Devices designed to target CTCs and CTSCs in vivo can be either intra-corporeal or extra-corporeal. Intra-corporeal devices such as indwelling vascular devices (Faltas, 2010) and shunts (Wojciechowski et al., 2008) have the potential to continuously screen the entire circulation for CTC and CTSCs. This could theoretically improve the absolute magnitude of capture and ultimately result in greater improvements in clinical outcomes. On the other hand, intra-corporeal devices are susceptible to infection, clotting, and other physiological and anatomical design limitations (Faltas, 2010). Alternatively, extra-corporeal devices could isolate and destroy cancerous cells before returning the purged blood to the systemic circulation. Such design avoids many of the limitations inherent to intra-corporeal devices achieving higher capture efficiency per pass. However, the potential increase in capture efficiency per pass may be offset by limited contact time between the device and the circulation because extra-corporeal devices can only be used intermittently leaving periods of unopposed CTC dissemination. Some of these devices could also function as “theranostic” devices that simultaneously monitor CTC counts and analyze their biological characteristics while purging the circulation from CTCs. The resulting data could have prognostic as well as, predictive implications.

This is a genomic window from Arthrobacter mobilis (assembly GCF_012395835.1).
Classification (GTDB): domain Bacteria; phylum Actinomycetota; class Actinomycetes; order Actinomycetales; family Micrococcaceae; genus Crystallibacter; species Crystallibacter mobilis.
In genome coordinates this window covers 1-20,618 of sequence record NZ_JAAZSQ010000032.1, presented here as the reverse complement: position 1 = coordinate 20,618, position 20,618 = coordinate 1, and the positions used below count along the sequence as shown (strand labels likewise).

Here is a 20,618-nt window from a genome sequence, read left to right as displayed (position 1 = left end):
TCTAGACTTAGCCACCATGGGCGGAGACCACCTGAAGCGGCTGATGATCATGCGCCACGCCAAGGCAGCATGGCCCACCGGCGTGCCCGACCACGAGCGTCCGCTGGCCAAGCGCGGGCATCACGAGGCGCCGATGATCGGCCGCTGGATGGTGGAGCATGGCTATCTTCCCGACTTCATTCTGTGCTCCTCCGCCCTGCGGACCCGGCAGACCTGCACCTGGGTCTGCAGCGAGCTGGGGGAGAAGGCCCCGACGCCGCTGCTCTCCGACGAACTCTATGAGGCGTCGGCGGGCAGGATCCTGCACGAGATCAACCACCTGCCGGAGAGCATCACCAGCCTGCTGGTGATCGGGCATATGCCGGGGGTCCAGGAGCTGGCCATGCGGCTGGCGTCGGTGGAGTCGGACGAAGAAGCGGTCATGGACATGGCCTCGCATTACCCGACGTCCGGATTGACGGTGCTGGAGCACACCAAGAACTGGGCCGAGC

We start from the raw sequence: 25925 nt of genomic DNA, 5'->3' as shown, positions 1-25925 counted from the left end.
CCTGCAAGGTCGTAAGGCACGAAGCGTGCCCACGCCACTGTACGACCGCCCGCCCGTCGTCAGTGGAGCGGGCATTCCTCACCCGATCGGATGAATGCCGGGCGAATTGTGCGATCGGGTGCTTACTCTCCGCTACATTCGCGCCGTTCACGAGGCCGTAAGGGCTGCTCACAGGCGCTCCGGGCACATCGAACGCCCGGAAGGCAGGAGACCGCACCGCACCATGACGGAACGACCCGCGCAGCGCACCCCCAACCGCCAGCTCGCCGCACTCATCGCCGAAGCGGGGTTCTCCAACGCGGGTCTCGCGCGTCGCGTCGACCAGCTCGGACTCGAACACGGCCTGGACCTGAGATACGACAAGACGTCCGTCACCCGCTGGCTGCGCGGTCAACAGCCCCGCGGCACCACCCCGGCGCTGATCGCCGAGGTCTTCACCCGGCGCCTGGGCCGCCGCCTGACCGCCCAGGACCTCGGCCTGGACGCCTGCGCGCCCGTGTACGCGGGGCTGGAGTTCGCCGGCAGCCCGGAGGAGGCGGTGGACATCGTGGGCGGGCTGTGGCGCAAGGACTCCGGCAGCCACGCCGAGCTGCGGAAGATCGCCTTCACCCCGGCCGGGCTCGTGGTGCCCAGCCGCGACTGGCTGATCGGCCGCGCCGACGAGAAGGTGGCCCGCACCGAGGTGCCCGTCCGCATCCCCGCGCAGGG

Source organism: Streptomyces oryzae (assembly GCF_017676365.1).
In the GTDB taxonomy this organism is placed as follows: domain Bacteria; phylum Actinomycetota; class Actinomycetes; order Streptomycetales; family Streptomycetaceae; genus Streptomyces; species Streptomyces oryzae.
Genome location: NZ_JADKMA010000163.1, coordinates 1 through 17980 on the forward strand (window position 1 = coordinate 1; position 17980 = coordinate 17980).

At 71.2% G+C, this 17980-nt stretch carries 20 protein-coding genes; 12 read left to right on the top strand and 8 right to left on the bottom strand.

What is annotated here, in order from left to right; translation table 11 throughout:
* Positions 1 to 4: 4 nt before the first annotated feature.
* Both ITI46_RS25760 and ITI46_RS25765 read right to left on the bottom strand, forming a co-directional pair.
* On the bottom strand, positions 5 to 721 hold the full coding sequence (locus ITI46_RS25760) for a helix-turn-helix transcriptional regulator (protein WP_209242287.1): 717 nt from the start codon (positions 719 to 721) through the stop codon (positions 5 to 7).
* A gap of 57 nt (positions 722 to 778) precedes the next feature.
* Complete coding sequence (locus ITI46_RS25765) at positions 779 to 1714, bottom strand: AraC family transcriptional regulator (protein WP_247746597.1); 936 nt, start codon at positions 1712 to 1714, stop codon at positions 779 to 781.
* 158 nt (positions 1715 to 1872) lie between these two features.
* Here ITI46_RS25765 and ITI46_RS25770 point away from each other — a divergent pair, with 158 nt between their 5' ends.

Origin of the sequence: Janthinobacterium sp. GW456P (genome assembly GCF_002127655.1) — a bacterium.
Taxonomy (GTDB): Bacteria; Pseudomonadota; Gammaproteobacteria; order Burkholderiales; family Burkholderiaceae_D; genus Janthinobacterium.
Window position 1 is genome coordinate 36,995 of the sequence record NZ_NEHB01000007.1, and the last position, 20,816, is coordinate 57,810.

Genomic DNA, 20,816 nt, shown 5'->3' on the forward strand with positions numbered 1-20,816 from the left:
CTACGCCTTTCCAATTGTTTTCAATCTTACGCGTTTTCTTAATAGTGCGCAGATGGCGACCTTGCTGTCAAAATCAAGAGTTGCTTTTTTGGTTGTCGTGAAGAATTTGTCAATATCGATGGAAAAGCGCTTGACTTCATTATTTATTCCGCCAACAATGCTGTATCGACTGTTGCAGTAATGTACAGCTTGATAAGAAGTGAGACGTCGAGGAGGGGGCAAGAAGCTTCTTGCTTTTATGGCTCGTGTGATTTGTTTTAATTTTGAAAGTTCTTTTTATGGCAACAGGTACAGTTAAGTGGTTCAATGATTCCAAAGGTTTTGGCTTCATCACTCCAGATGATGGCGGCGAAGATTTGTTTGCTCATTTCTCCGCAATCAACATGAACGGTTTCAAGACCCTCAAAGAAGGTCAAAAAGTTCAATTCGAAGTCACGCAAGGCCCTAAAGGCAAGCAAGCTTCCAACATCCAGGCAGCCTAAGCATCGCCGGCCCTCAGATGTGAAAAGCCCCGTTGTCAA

Circulating tumor cells and CTSCs can be isolated by targeting cell adhesion molecules expressed on their surfaces. One approach utilizes a vascular shunt functionalized with E-selectin to induce CTCs to adhere to and roll over the shunt’s internal surface functionalized with immobilized TNF-related apoptosis-inducing ligand (TRAIL) molecules. This device resulted in apoptosis of 30% of CTCs after 1 h of rolling exposure (Rana et al., 2009). In another study, a P-selectin based vascular shunt functionalized with nanoscale liposomes containing siRNA was successful in delivering siRNA into leukemic cells inducing inhibition of target gene expression (Huang and King, 2009). The same approach can be extended to deliver siRNA into CTCs (Hughes and King, 2012).